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Wednesday, March 28, 2012


Edmund Gwenn and Clark Gable on the set of Parnell. Is it just me, or does
Clark seem underwhelmed by this experience???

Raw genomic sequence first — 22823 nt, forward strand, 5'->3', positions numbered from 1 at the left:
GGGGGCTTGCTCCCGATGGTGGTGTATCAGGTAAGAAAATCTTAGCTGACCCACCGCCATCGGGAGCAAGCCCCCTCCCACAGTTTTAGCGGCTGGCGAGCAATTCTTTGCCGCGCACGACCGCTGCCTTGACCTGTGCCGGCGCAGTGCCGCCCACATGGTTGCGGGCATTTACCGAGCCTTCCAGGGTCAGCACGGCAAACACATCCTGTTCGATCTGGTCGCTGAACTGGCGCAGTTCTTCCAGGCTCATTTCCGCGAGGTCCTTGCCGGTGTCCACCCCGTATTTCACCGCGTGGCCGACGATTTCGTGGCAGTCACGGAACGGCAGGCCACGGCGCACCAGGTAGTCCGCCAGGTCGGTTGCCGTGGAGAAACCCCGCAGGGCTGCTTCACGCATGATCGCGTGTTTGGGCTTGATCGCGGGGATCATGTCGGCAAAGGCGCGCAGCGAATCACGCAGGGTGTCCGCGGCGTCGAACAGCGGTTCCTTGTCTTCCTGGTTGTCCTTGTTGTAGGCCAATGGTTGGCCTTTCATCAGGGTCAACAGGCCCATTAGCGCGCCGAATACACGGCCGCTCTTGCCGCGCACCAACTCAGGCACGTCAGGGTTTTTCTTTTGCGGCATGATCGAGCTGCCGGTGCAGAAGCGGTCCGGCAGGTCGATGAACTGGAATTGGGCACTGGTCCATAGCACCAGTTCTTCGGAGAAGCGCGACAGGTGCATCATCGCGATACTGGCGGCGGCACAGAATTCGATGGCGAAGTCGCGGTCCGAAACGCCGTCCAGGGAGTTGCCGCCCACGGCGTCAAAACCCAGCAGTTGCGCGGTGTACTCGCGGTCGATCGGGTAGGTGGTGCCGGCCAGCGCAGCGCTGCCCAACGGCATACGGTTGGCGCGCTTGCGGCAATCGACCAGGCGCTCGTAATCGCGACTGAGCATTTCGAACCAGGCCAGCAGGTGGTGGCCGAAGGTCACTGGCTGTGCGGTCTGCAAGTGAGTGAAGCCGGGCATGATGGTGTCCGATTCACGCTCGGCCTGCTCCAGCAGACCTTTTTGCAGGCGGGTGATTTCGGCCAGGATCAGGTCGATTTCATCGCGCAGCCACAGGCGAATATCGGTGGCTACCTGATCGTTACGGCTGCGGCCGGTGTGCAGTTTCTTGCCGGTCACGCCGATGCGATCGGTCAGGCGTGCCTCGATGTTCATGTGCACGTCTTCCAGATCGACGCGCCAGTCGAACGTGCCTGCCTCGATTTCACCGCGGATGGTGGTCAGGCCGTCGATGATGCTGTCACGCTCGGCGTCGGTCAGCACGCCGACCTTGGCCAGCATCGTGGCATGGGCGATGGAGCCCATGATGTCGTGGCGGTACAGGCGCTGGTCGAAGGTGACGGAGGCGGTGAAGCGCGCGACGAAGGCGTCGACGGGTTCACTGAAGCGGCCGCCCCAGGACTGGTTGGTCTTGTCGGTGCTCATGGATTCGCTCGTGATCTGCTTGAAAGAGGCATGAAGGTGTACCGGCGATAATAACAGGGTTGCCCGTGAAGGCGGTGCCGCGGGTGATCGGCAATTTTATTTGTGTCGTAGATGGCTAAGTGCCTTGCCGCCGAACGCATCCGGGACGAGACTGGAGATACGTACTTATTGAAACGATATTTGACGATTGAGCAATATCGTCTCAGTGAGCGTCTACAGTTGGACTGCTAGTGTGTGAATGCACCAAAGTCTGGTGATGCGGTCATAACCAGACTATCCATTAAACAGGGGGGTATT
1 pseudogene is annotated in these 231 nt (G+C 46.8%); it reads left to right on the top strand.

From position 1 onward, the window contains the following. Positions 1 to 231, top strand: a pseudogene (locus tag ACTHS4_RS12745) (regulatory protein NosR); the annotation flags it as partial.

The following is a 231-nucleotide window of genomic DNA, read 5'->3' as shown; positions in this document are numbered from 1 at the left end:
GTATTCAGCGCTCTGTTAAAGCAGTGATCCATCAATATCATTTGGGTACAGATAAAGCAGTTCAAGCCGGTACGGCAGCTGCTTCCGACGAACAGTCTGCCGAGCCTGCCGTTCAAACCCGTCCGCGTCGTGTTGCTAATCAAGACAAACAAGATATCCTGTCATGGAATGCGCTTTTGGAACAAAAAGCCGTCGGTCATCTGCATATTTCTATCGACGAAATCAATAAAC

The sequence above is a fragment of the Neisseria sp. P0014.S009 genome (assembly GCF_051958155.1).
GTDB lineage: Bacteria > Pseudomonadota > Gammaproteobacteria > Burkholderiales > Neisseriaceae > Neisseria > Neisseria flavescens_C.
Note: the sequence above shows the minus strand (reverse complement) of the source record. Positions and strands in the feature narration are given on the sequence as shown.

Despite the fact that he won his only Oscar for a screwball comedy (It Happened One Night), Clark Gable hardly seems like the King of hee-haw. Yet, while his tough guy roles typically produced the ultimate identity of cocky male cynicism, he did have a good sense of humor in his private life, even when he was the butt of the joke. His dominating onscreen presence hid a sensitive and humble soul that had come up the hard way, and while he appreciated the benefits that came with his stature and movie star paycheck, he too was grateful when a kidding friend brought him back down to the earth he was much more comfortable in. Spencer Tracy was one of these guys. The two bonded almost immediately when they started filming on San Francisco, despite the fact that they had both just survived scandalous affairs with Loretta Young. Surprisingly, there was no competitive, macho energy about their former shared paramour. In fact, Spence once took a swat at a guy who had cracked about Loretta's "adopted" daughter's (Judy Lewis) "big ears," a jab at Gable, whom all Hollywood knew to be the true father. Over the course of a few movies, the duo got close. In fact, they once went off to lunch together and disappeared for two days. Even sober, neither could remember where they'd been. After Spence started the good fight to maintain his sobriety, his relationship with the still hard-drinking Gable grew less intense, but their sturdy respect and friendship remained. Clark admired Spence's talent, and Spence was envious of Clark's leading man power at the box office... which is why he so enjoyed bringing up Parnell.